“The Prince and the Prodigal” ~ a Revell Reads review

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Recently, Revell Reads sent me a copy of Jill Eileen Smith’s incredible novel about the story of Joseph, his family, his sufferings, and his eventual triumph: The Prince and the Prodigal. It is worth every moment of your reading time!

About The Prince and the Prodigal

Jill Eileen Smith begins with the Genesis 37-50 account of Joseph and unfolds the story masterfully, creating a narrative that takes us inside the hearts and minds of the sons (and daughter) of Jacob. These chapters cover a lot of ground for those who will comprise the beginnings of the nation of Israel, and that ground includes favoritism, jealousy, kidnapping, murder, selling a human into slavery, lying, and deception. (And more.) In The Prince and the Prodigal, the author writes an incredible novel that uses Joseph and Judah as its main protagonists, with first-person perspectives from Dinah and Tamar as well.

Readers get the opportunity to step into the distant pasts of Canaan and Egypt, and into the lives and the cultures of those mentioned in Genesis. What happens when horrible wrongs are done to the women and men who live there? How will they get past those? The intimate thoughts and faith of God’s people shine brightly through Jill Eileen Smith’s writing.

My thoughts about this book

What was Joseph, son of Jacob, really like? Genesis tells us about his dreams, of course, which start his whole story; plus his actions and who he becomes over time in Egypt. We only get a brief glimpse of his emotions, though what we see in Scripture is extremely vivid (his weeping when his brothers are brought before him; the names he selects for his sons that tell not only of his suffering but of God’s provision; his desire for his father to know how he’s succeeded in Egypt). If ever there were a man who had a lot to forgive, it was Joseph. Yet Joseph’s timeline also includes the stories of Dinah and Tamar, who were also both enormously wronged.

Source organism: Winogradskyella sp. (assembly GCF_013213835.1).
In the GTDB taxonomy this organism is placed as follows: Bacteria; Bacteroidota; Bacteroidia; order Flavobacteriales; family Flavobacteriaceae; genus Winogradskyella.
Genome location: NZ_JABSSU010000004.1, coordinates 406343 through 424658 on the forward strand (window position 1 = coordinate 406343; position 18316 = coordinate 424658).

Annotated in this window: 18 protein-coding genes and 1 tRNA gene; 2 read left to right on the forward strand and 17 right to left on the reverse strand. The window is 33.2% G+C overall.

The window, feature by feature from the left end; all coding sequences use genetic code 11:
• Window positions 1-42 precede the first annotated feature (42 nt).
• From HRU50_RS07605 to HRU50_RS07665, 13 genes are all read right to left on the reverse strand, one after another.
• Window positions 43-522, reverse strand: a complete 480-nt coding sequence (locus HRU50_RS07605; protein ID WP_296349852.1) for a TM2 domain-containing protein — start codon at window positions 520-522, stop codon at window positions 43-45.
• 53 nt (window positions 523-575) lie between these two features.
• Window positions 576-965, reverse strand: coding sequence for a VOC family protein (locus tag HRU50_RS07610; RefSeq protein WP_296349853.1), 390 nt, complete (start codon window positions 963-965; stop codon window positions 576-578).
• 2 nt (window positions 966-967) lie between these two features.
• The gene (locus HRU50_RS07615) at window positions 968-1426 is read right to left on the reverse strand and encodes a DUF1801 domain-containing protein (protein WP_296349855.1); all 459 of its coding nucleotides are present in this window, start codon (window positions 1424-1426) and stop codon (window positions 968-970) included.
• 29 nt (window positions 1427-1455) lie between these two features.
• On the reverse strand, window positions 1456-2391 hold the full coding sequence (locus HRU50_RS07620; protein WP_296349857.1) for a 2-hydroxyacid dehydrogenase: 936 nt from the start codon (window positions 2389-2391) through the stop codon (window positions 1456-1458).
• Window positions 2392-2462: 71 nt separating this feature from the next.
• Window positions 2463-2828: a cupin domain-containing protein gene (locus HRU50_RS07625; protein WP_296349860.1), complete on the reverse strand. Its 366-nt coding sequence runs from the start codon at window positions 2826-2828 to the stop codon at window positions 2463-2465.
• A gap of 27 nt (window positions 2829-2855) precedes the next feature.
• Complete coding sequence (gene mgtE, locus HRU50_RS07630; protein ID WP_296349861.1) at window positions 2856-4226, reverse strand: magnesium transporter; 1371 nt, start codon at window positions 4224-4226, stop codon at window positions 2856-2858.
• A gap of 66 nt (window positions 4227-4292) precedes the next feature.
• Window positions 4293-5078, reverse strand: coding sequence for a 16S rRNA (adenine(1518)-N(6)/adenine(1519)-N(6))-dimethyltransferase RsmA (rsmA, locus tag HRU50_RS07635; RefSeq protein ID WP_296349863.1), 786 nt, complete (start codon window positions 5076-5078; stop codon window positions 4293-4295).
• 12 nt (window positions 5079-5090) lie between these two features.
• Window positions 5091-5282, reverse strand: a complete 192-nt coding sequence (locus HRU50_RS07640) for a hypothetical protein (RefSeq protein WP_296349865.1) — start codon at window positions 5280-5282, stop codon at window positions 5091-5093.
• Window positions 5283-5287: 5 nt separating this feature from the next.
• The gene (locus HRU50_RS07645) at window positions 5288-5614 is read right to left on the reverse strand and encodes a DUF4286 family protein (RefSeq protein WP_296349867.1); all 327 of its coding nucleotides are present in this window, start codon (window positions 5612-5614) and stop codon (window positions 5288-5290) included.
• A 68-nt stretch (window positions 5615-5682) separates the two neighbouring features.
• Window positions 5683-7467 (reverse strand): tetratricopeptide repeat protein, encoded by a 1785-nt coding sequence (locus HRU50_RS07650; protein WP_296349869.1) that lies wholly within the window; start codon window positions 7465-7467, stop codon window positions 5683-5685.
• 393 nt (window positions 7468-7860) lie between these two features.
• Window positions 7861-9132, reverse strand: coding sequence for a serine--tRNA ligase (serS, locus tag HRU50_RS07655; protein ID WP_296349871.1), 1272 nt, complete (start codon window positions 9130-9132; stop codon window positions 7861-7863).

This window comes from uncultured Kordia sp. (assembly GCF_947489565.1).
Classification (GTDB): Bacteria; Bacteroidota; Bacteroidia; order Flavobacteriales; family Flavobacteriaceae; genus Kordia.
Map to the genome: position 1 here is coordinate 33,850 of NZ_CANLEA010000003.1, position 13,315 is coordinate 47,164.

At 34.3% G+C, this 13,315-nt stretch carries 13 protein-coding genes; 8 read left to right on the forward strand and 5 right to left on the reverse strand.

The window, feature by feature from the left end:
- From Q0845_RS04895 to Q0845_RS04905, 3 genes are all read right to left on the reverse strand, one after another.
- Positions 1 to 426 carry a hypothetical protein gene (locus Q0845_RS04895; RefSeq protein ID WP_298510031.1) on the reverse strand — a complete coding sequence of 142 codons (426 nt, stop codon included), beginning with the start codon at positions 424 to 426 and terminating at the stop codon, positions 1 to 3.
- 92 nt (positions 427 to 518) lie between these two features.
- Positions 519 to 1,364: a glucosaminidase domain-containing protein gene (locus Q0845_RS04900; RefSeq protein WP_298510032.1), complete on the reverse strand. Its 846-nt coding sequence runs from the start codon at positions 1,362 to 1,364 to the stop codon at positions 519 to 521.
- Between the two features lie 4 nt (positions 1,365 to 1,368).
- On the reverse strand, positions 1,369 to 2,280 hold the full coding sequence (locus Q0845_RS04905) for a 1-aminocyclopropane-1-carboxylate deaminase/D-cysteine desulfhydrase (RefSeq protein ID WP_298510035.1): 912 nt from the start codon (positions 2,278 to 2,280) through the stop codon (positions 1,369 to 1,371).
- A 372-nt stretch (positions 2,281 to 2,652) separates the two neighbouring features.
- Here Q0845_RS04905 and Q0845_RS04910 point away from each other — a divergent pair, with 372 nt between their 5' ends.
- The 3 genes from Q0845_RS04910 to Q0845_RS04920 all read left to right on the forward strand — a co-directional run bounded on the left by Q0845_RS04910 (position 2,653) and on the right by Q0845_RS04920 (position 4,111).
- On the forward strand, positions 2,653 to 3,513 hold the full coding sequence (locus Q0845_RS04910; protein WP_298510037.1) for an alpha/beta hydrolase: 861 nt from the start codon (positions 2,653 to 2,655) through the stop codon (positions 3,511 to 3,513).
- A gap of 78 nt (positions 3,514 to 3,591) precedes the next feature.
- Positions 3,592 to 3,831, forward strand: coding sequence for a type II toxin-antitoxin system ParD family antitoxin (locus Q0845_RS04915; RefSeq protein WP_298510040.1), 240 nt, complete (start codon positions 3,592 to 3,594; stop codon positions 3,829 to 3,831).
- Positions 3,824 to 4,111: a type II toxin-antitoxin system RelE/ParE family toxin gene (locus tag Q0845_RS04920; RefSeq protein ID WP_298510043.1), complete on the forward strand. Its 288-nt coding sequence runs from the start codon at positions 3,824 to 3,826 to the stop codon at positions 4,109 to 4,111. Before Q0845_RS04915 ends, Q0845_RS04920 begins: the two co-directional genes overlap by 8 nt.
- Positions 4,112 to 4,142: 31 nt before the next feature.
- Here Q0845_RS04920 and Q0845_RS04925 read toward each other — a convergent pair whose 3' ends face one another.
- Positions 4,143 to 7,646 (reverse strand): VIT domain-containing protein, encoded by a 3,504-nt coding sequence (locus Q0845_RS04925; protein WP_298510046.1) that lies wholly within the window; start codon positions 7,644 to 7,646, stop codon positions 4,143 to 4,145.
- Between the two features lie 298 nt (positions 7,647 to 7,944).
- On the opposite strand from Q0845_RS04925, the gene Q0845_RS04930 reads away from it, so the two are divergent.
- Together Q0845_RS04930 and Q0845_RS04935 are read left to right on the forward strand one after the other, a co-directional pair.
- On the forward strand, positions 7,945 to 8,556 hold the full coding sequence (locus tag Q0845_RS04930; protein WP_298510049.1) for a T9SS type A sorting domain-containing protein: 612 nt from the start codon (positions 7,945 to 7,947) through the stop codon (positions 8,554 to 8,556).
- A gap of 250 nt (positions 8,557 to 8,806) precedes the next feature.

Jill Eileen Smith tells a FANTASTIC story of these individuals; and not only of them, but of Joseph’s brothers, of Potiphar and Potiphar’s wife. She is able to draw back the curtain on what their thoughts and motivations might have been; and the incredible victory that faith and perseverance win in them. Because the story of Joseph is not just the story of a man, sold into slavery, who was able to triumph; it’s an encouragement to all of us when we have experienced times of suffering that seem as though they’ll never end.

Do get a copy of The Prince and the Prodigal for yourself. You will find it captivating and compelling reading; and you’ll be encouraged and blessed by the end of it.

Enjoy! –Wren

Disclosure: I received a copy of The Prince and the Prodigal from Revell Reads. All opinions are honest and my own.